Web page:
The Commission proposal for the extension of the application of the ETS Directive to the maritime transport sector

Genova - The European Commission presented the so-called "Fit for 55" package in July of this year. The package includes a series of proposals and initiatives aimed at ensuring that EU policies are in line with the objective of reducing emissions into the atmosphere by at least 55% set by the EU for 2030, with the ultimate aim of pursuing climate neutrality by 2050

di *Marco Manzione

Genova - The European Commission presented the so-called "Fit for 55" package in July of this year. The package includes a series of proposals and initiatives aimed at ensuring that EU policies are in line with the objective of reducing emissions into the atmosphere by at least 55% set by the EU for 2030, with the ultimate aim of pursuing climate neutrality by 2050. As is well known, these initiatives also concern the maritime transport sector. In particular, the “Fit for 55” package includes the revision of directive no. 2003/87 / EC (as already amended by Directive 2018/410), which establishes the trading of EU emissions quotas (hereinafter the "ETS Directive"), implemented in Italy (in its latest version) with the legislative decree n. 47 of 9 June 2020. The legislative initiative of the Commission intends to extend the scope of application of the ETS Directive also to sectors to which it was not previously applicable, among which the maritime transport sector stands out. The revision of the ETS Directive is not the only EU initiative concerning the reduction of greenhouse gas emissions from maritime transport: the other main proposal concerns the Fuel EU initiative which aims to increase the diffusion of alternative and renewable fuels, instrument which, obviously, goes to coordinate with the proposed amendment of the ETS Directive. 

Briefly, the ETS Directive established a greenhouse gas emissions trading system (ETS) in the European Union based on the "cap and trade" principle. In fact, a limit is introduced on the maximum quantity of emissions by the companies that are part of the system and, within this limit, the participating companies buy or sell emission allowances according to their needs. In fact, companies, whose emission quotas are not sufficient to cover the emissions produced, purchase the necessary emission quotas at auction or from other parties. Conversely, those who have emission quotas in excess of the emissions produced can sell them.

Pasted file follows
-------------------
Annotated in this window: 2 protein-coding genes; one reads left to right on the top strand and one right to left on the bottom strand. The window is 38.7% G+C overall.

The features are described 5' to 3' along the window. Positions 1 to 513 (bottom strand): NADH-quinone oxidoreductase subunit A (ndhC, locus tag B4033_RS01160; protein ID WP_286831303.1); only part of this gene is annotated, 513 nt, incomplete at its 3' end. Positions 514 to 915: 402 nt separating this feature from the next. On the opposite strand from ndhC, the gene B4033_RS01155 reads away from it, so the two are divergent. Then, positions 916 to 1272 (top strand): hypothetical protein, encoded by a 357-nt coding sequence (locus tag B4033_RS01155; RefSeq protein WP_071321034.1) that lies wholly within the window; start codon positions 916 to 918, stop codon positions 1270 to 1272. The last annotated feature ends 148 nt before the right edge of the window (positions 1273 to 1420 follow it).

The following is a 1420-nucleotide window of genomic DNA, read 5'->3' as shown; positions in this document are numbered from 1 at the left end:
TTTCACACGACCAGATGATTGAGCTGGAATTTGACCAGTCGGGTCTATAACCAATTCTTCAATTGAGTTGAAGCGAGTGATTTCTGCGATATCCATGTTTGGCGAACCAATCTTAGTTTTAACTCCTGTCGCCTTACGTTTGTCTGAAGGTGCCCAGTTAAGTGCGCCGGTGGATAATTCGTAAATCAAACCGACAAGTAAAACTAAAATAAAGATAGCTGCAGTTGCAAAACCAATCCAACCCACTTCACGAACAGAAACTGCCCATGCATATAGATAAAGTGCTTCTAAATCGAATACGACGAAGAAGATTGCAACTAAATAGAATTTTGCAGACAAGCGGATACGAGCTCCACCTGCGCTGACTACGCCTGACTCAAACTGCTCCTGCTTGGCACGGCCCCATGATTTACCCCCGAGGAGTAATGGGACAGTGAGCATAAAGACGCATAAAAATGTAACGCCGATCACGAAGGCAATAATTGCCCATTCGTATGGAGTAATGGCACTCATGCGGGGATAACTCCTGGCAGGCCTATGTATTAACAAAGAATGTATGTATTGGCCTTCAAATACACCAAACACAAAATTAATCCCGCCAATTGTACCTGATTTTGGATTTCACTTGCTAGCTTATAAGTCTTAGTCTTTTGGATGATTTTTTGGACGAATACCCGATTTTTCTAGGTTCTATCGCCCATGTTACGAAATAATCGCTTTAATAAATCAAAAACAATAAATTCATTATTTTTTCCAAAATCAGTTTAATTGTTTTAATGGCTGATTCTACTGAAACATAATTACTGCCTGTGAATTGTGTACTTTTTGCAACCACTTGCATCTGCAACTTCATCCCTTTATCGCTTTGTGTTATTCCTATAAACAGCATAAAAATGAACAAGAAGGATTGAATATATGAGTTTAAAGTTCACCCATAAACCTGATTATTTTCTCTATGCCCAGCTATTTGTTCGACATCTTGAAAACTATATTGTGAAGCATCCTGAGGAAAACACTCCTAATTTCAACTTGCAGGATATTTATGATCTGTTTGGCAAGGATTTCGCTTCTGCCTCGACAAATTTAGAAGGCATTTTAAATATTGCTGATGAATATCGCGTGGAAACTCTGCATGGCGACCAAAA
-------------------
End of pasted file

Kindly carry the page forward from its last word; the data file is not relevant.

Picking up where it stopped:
The impact assessment accompanying the Commission's legislative proposal revealed the choice to integrate maritime transport within the current system of the ETS Directive, while the possibility of creating an ad hoc ETS system for the maritime transport sector was discarded. 

The main elements of the Commission's proposal to revise the ETS Directive in relation to maritime transport are the following:

- the extension of the ETS Directive to maritime transport would apply not only to emissions deriving from intra-community voyages, but also to half of the emissions deriving from non-EU voyages and regardless of the ship's flag;
- the person responsible for the obligations imposed on the maritime sector by the ETS Directive would be the "shipping company", defined as the shipowner or other person who has assumed responsibility for the operation of the ship and who holds the Document of Compliance (DOC);
- the obligation to surrender allowances in the shipping sector would be introduced gradually from 2023 to 2025, with the obligation to surrender 100% of verified emissions only starting from 2026;
- in order to monitor, verify and communicate the emissions deriving from maritime transport activities, the rules already in force on the subject of verification and accreditation referred to in EU Regulation 2015/757 (which established the monitoring, communication and verification system carbon dioxide emissions generated by maritime transport (MRV system);